Pharm. pract. (Granada, Internet) ; 15(4): 0-0, oct.-dic. 2017. ilus, tab
Artigo em Inglês | IBECS | ID: ibc-169521

RESUMO

Objective: The purpose of this overview (systematic review of systematic reviews) is to evaluate the impact of clinical decision support systems (CDSS) applied to medication use in the care process. Methods: A search for systematic reviews that address CDSS was performed on Medline following Preferred Reporting Items for Systematic Reviews and Meta-Analyses (PRISMA) and Cochrane recommendations. Terms related to CDSS and systematic reviews were used in combination with Boolean operators and search field tags to build the electronic search strategy. There was no limitation of date or language for inclusion. We included revisions that investigated, as a main or secondary objective, changes in process outcomes. The Revised Assessment of Multiple Systematic Reviews (R-AMSTAR) score was used to evaluate the quality of the studies. Results: The search retrieved 954 articles. Five articles were added through manual search, totaling an initial sample of 959 articles. After screening and reading in full, 44 systematic reviews met the inclusion criteria. In the medication-use processes where CDSS was used, the most common stages were prescribing (n=38 (86.36%) and administering (n=12 (27.27%)). Most of the systematic reviews demonstrated improvement in the health care process (30/44 - 68.2%). The main positive results were related to improvement of the quality of prescription by the physicians (14/30 - 46.6%) and reduction of errors in prescribing (5/30 - 16.6%). However, the quality of the studies was poor, according to the score used. Conclusion: CDSSs represent a promising technology to optimize the medication-use process, especially related to improvement in the quality of prescriptions and reduction of prescribing errors, although higher quality studies are needed to establish the predictors of success in these systems (AU)


No disponible


Assuntos
Humanos , Avaliação Pré-Clínica de Medicamentos/métodos , Conduta do Tratamento Medicamentoso/organização & administração , Sistemas de Apoio a Decisões Clínicas , Serviços de Informação sobre Medicamentos/estatística & dados numéricos , Erros de Medicação/estatística & dados numéricos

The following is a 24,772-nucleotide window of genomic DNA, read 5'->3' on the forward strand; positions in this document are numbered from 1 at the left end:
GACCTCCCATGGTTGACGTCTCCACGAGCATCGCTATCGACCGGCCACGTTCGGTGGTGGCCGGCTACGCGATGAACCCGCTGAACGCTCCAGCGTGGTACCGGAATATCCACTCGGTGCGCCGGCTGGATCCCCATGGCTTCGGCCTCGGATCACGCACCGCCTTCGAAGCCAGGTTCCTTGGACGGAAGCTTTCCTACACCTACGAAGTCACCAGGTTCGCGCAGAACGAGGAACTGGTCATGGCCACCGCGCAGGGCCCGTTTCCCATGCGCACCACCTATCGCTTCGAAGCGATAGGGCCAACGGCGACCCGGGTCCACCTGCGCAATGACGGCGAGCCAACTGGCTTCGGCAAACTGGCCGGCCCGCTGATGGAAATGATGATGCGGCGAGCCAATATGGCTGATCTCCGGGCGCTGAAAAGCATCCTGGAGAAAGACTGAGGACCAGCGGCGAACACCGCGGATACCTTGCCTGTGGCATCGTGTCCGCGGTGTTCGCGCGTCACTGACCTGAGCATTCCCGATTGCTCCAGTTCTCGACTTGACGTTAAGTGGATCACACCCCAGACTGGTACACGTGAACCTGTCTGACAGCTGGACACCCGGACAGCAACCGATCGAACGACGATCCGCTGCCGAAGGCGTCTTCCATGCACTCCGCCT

10.
Pharm Pract (Granada) ; 15(4): 1036, 2017.
Artigo em Inglês | MEDLINE | ID: mdl-29317919

RESUMO

Objective: The purpose of this overview (systematic review of systematic reviews) is to evaluate the impact of clinical decision support systems (CDSS) applied to medication use in the care process. Methods: A search for systematic reviews that address CDSS was performed on Medline following Preferred Reporting Items for Systematic Reviews and Meta-Analyses (PRISMA) and Cochrane recommendations. Terms related to CDSS and systematic reviews were used in combination with Boolean operators and search field tags to build the electronic search strategy. There was no limitation of date or language for inclusion. We included revisions that investigated, as a main or secondary objective, changes in process outcomes. The Revised Assessment of Multiple Systematic Reviews (R-AMSTAR) score was used to evaluate the quality of the studies. Results: The search retrieved 954 articles. Five articles were added through manual search, totaling an initial sample of 959 articles. After screening and reading in full, 44 systematic reviews met the inclusion criteria. In the medication-use processes where CDSS was used, the most common stages were prescribing (n=38 (86.36%) and administering (n=12 (27.27%)). Most of the systematic reviews demonstrated improvement in the health care process (30/44 - 68.2%). The main positive results were related to improvement of the quality of prescription by the physicians (14/30 - 46.6%) and reduction of errors in prescribing (5/30 - 16.6%). However, the quality of the studies was poor, according to the score used. Conclusion: CDSSs represent a promising technology to optimize the medication-use process, especially related to improvement in the quality of prescriptions and reduction of prescribing errors, although higher quality studies are needed to establish the predictors of success in these systems.